Later, the Bihar chief minister even dropped off Chidambaram at the Bihar Congress office in the state capital. Although Nitish Kumar later described this as a “courtesy to a guest,” the chief minister’s special advisor and Rajya Sabha member N K Singh is learnt to be playing a key role in bridging the gap between the Congress and the JD-U. As finance secretary, Singh had worked closely with  Chidambaram.

However, Nitish Kumar is not putting all his eggs in one basket. He is well-aware that the Congress has virtually no presence in Bihar while the UPA government’s credibility is at an all-time low.

In these circumstances, Nitish Kumar may not find it profitable to align with the Congress. He is simultaneously exploring the possibility of the formation of a Federal Front as suggested by Mamata Banerjee and Odisha Chief Minister Naveen Patnaik. These regional players believe they could play a key role in the formation of the next government if they win a substantial number of seats.

Meanwhile, relations between the JD-U and the BJP are fast approaching breaking point. The war of words between the two sides intensified even though the BJP top brass went out of  its  way to keep the alliance intact fearing these divisions would help the Congress.

Over the last two days, all senior BJP leaders including L K Advani, Rajnath Singh and Nitin Gadkari have met or spoken to Nitish Kumar and JD-U President Sharad Yadav in this regard.    

Advani is particularly keen that the JD-U remains in the NDA fold, as his departure would further weaken the BJP patriarch’s position within the BJP.  Advani draws his strength from the BJP allies who had rallied around him when he sent in his resignation from key party posts earlier this week.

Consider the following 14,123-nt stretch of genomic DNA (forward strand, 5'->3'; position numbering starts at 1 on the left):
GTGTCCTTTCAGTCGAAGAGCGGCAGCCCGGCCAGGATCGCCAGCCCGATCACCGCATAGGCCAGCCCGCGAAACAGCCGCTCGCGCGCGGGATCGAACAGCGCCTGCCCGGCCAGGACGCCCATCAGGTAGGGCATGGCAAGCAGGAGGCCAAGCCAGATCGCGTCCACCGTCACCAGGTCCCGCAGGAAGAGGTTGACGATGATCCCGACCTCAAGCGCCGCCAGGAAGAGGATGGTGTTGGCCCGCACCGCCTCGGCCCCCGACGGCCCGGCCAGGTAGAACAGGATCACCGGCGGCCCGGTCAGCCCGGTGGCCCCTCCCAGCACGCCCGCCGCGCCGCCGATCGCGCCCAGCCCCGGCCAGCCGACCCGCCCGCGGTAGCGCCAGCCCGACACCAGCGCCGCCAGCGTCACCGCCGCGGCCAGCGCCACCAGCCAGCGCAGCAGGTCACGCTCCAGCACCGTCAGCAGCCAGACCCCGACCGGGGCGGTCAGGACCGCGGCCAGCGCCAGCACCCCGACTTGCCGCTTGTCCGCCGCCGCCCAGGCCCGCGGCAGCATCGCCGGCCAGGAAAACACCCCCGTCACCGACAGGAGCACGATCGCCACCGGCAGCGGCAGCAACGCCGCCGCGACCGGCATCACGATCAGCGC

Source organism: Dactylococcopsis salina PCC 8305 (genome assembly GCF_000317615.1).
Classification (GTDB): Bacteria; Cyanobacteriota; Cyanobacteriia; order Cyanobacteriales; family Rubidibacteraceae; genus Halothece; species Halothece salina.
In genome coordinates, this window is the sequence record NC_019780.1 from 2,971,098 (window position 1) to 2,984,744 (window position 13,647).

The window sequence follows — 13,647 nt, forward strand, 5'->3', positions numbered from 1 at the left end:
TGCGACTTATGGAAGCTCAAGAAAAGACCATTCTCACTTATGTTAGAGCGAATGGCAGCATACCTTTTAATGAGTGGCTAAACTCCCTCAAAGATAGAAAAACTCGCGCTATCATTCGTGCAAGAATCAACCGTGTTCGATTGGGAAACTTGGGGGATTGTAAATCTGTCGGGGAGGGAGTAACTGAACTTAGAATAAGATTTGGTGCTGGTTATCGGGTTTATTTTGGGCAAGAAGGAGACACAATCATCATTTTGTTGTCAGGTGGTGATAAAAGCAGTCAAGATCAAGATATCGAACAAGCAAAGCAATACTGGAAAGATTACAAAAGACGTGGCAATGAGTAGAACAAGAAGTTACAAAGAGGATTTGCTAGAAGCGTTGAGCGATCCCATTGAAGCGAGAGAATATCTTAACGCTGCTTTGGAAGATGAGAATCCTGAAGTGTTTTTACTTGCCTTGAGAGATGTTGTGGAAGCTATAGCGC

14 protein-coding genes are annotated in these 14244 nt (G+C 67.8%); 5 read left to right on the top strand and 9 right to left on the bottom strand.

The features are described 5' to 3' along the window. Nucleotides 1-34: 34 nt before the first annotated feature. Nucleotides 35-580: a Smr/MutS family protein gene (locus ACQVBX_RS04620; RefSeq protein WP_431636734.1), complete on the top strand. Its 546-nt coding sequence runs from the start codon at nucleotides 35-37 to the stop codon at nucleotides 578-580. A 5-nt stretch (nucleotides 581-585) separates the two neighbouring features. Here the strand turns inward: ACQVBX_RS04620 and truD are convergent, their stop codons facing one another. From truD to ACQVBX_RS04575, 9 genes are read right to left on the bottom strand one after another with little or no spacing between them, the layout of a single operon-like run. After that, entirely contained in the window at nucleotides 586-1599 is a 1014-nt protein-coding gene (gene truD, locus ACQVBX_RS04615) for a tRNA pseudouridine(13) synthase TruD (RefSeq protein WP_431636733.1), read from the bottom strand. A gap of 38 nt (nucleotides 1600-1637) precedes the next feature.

However, the dominant view in the JD-U is that it is too late. It feels it has no other option but to walk out after the BJP appointed Narendra Modi as its campaign committee chief, signalling he would be projected as its prime ministerial candidate.

Although Sharad Yadav has been conciliatory in his public statements and spoken of a possible patch-up, he told that “recent developments and circumstances”  had escalated tensions between the JD-U and the BJP. 

While admitting that Modi’s elevation as his party campaign committee chief was BJP’s internal matter, the subsequent speeches and public statements by its leaders had forced the JD-U to take a fresh look at its 17-year-old relationship with the BJP.

“Our stand on Modi is well known… the hype created by this appointment was unprecedented.  There was no such hype when Pramod Mahajan and Arun Jaitely were appointed campaign committee heads in the past,” said Sharad Yadav, adding that this created doubts in their party rank and file.

“There are other reasons for this rift,” Sharad Yadav said, stating that their internal reports that BJP workers deliberately sabotaged their candidate’s election in the Maharajganj bypoll also added to the tensions.

“Our cadres extremely restless and we have to listen to our workers,” said Sharad Yadav.

Anita Katyal in New Delhi